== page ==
Testing the name, 2018
11 November 1999
My dear boy,
I was relieved to receive your letter yesterday as I was worried the weather in London was affecting you, knowing how much you detest the cold. It is fortunate Lord Emeka is traveling with you, it helps to have a companion from home, do give him my kind regards.
Concerning your inquiry, I have only this to say: you will do just fine. You may not remember this phrase as it refers to a memory. You were four and we called you "Folu" then due to your unwavering shyness. Every time you were afraid to proceed with anything, you would clutch my coat and look up at me as if to ask for my permission to go forth. I would look down at you, searching the face of a boy searching for my approval and I would smile at you and immediately you would straighten up and proceed. I sensed this same trepidation reading your letter, little Folu still holding strong, why? Have you forgotten you never need ask my permission for anything that may bring you happiness. It goes without saying that I will stand with you regardless of what becomes of you and the life you choose. I know you will be successful because you are my son, an Omodele, this is all that matters. With all my children, I am blessed, each with his and her own story.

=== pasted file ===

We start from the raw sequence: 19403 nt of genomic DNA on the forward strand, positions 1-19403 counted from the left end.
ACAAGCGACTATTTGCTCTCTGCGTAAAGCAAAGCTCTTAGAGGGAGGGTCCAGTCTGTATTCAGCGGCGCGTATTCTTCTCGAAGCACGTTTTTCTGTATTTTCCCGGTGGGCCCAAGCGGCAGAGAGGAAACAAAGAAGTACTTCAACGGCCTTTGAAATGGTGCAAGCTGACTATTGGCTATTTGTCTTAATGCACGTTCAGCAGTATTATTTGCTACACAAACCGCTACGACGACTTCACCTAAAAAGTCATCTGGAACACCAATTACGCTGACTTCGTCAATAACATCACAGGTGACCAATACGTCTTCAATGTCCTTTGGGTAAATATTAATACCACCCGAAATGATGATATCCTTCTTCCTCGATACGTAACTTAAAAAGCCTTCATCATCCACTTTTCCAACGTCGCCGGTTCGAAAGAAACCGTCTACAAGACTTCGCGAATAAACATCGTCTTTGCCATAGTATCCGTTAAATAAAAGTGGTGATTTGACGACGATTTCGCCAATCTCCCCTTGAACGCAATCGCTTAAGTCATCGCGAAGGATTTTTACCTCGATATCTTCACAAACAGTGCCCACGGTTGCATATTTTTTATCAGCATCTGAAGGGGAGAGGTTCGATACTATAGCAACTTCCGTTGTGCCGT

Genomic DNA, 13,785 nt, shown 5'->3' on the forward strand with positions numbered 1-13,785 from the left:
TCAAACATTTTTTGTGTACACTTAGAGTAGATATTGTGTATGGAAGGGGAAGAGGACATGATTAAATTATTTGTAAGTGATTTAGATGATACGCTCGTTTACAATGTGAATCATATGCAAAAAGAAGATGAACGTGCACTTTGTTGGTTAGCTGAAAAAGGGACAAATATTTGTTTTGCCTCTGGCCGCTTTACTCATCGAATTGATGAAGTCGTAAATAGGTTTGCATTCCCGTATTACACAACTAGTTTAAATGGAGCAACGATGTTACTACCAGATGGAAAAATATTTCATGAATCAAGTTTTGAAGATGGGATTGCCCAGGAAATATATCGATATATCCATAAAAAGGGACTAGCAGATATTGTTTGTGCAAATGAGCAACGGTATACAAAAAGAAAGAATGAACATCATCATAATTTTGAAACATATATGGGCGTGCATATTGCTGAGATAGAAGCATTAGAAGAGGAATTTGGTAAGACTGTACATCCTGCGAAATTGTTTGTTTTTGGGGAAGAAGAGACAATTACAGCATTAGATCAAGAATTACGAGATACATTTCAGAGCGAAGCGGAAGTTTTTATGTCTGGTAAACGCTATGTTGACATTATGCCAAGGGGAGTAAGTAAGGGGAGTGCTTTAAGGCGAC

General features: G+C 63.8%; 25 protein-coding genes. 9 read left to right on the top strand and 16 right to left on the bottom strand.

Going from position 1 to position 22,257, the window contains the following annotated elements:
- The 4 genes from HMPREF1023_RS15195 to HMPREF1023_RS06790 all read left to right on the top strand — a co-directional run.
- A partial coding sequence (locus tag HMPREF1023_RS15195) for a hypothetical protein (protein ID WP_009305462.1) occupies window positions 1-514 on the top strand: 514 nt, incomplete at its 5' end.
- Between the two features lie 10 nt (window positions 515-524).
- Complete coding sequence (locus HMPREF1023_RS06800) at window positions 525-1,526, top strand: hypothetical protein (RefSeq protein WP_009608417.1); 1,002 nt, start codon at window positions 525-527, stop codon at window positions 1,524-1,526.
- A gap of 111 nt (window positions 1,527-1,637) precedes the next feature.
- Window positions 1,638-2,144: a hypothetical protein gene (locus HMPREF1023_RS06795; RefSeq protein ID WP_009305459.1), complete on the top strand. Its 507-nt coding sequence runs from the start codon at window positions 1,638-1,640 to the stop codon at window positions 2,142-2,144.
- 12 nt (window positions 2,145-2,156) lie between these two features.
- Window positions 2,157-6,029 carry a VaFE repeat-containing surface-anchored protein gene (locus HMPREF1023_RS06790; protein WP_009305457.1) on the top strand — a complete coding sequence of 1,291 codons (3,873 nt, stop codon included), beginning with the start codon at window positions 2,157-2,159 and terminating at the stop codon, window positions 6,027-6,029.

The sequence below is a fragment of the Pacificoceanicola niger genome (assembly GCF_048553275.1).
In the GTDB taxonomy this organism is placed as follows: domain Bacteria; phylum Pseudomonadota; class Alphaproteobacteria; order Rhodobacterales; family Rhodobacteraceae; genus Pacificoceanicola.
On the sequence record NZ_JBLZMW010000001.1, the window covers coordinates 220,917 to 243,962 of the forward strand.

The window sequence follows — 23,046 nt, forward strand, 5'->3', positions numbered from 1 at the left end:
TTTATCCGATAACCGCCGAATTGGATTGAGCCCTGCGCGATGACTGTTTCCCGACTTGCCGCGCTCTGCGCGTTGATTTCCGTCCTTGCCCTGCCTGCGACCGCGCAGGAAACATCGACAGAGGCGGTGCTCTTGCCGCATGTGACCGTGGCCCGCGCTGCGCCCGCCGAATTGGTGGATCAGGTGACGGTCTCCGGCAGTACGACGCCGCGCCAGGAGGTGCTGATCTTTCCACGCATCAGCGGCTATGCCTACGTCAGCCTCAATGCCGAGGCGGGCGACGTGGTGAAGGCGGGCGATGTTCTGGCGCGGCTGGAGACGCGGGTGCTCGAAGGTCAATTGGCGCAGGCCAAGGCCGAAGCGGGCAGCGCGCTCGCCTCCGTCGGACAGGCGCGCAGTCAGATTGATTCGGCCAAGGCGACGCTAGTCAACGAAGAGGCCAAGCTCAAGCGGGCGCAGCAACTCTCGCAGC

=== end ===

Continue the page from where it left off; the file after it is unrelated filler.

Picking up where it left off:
To think you might tarnish our family name makes me chuckle—did you forget where you come from? We are a resilient and independent bunch, who aren't encumbered by expectation. Do not concern yourself with such things, they only make you feel small, which betrays your name. You are no longer that uncertain, little boy, you are a man in love as I have been and so many others. Cherish this, my son, and pay no mind anything else that deprives you of joy.
I look forward to your next letter.
Walking into Testing the Name, at Savannah College of Art and Design’s Museum of Art, which was on view from February 20th through September 9th, 2018, you're welcomed by a letter, the exhibition's titular work.
It's a reply from a father to his son's previous letter: Baron Ayotomiwa Omodele, of the House of Obafemi, and his 3rd son, a fresh-out-of-college Temitope, who just came out. What the baron chooses to relay back is a reminder of what their family represents: that his son doesn't need permission to enact his selfhood, and how Temitope's "testing" of the Omodele/Obafemi name, through his confession, changes nothing—most pertinently, the love and pride a father has for his son and family.
I wanted this to be the first thing one sees walking into the exhibition, to set the tone: an act of acceptance from father to son; what that acceptance has brought forth, what it has inspired and helped flourish.
— Toyin Ojih Odutola